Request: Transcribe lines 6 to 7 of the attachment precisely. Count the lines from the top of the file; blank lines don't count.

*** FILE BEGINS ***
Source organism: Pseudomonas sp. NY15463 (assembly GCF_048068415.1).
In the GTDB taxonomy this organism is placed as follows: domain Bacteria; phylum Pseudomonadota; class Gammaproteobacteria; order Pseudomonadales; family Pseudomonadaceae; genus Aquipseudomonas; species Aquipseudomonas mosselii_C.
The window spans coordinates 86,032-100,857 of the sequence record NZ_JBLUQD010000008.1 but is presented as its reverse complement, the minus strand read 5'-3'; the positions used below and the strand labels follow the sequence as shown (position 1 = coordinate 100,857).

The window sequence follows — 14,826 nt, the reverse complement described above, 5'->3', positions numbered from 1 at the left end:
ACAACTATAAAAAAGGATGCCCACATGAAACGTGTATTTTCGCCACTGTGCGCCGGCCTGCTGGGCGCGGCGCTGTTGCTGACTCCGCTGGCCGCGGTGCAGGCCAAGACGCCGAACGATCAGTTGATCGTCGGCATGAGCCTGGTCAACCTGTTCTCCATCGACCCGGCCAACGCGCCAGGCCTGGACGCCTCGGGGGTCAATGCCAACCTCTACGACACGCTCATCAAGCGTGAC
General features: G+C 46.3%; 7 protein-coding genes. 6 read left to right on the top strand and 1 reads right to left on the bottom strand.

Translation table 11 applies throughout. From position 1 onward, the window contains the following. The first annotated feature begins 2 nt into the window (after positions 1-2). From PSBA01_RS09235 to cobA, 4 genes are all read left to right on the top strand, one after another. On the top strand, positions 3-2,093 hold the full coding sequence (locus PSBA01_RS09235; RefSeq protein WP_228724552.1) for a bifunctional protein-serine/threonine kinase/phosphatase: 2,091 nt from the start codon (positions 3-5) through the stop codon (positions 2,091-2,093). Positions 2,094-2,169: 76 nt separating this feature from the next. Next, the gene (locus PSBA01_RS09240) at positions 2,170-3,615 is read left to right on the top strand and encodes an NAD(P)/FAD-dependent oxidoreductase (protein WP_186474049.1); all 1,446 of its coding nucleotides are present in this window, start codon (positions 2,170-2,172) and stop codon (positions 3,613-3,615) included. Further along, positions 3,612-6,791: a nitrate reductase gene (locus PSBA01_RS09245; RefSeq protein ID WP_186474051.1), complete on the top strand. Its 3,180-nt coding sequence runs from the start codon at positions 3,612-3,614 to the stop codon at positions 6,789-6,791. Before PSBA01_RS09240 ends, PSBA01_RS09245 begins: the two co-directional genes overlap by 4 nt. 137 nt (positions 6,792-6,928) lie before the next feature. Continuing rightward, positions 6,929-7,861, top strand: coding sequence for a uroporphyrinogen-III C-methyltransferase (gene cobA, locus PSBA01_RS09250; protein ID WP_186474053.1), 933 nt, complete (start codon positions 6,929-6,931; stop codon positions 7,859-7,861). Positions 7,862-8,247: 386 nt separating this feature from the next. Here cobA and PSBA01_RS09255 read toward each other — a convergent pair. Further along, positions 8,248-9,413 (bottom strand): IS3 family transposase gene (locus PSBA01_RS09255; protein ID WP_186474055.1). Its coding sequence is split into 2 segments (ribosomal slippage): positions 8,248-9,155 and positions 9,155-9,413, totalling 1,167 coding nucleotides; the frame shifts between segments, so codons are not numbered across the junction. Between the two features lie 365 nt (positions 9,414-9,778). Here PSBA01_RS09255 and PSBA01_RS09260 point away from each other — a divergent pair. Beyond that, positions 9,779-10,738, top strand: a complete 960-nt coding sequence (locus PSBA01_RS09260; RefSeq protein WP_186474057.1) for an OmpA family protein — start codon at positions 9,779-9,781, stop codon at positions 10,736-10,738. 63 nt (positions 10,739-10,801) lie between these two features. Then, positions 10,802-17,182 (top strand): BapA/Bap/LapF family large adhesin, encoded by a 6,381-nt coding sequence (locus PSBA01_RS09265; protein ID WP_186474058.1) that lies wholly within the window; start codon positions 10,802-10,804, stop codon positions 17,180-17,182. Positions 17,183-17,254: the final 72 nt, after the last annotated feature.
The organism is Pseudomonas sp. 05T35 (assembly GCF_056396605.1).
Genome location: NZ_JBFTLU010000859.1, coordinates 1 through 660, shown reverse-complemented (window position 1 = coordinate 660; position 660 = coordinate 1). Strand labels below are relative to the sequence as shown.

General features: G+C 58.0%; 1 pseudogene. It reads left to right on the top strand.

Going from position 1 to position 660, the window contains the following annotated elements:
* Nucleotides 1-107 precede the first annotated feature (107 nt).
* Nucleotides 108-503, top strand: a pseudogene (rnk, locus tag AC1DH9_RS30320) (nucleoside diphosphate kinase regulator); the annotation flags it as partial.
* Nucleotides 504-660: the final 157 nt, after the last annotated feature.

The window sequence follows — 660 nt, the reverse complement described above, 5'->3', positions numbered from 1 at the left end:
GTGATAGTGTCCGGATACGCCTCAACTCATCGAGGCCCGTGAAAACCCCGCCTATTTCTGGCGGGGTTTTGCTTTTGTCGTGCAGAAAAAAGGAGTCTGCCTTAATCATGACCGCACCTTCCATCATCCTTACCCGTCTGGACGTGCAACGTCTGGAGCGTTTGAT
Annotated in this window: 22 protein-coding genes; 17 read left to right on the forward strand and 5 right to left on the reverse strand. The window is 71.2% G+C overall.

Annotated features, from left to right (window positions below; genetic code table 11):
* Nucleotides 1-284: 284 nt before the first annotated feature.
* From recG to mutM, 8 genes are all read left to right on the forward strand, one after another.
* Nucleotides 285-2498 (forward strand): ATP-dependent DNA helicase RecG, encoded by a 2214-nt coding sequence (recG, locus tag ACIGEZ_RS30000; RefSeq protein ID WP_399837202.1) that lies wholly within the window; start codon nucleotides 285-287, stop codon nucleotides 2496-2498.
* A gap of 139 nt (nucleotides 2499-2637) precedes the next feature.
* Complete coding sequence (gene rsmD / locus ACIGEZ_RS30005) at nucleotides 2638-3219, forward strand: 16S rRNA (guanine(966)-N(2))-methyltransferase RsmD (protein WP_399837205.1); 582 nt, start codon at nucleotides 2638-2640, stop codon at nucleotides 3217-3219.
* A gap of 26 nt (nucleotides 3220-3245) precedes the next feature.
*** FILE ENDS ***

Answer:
General features: G+C 46.3%; 7 protein-coding genes. 6 read left to right on the top strand and 1 reads right to left on the bottom strand.

Translation table 11 applies throughout. From position 1 onward, the window contains the following. The first annotated feature begins 2 nt into the window (after positions 1-2). From PSBA01_RS09235 to cobA, 4 genes are all read left to right on the top strand, one after another. On the top strand, positions 3-2,093 hold the full coding sequence (locus PSBA01_RS09235; RefSeq protein WP_228724552.1) for a bifunctional protein-serine/threonine kinase/phosphatase: 2,091 nt from the start codon (positions 3-5) through the stop codon (positions 2,091-2,093). Positions 2,094-2,169: 76 nt separating this feature from the next. Next, the gene (locus PSBA01_RS09240) at positions 2,170-3,615 is read left to right on the top strand and encodes an NAD(P)/FAD-dependent oxidoreductase (protein WP_186474049.1); all 1,446 of its coding nucleotides are present in this window, start codon (positions 2,170-2,172) and stop codon (positions 3,613-3,615) included. Further along, positions 3,612-6,791: a nitrate reductase gene (locus PSBA01_RS09245; RefSeq protein ID WP_186474051.1), complete on the top strand. Its 3,180-nt coding sequence runs from the start codon at positions 3,612-3,614 to the stop codon at positions 6,789-6,791. Before PSBA01_RS09240 ends, PSBA01_RS09245 begins: the two co-directional genes overlap by 4 nt. 137 nt (positions 6,792-6,928) lie before the next feature. Continuing rightward, positions 6,929-7,861, top strand: coding sequence for a uroporphyrinogen-III C-methyltransferase (gene cobA, locus PSBA01_RS09250; protein ID WP_186474053.1), 933 nt, complete (start codon positions 6,929-6,931; stop codon positions 7,859-7,861). Positions 7,862-8,247: 386 nt separating this feature from the next. Here cobA and PSBA01_RS09255 read toward each other — a convergent pair. Further along, positions 8,248-9,413 (bottom strand): IS3 family transposase gene (locus PSBA01_RS09255; protein ID WP_186474055.1). Its coding sequence is split into 2 segments (ribosomal slippage): positions 8,248-9,155 and positions 9,155-9,413, totalling 1,167 coding nucleotides; the frame shifts between segments, so codons are not numbered across the junction. Between the two features lie 365 nt (positions 9,414-9,778). Here PSBA01_RS09255 and PSBA01_RS09260 point away from each other — a divergent pair. Beyond that, positions 9,779-10,738, top strand: a complete 960-nt coding sequence (locus PSBA01_RS09260; RefSeq protein WP_186474057.1) for an OmpA family protein — start codon at positions 9,779-9,781, stop codon at positions 10,736-10,738. 63 nt (positions 10,739-10,801) lie between these two features. Then, positions 10,802-17,182 (top strand): BapA/Bap/LapF family large adhesin, encoded by a 6,381-nt coding sequence (locus PSBA01_RS09265; protein ID WP_186474058.1) that lies wholly within the window; start codon positions 10,802-10,804, stop codon positions 17,180-17,182. Positions 17,183-17,254: the final 72 nt, after the last annotated feature.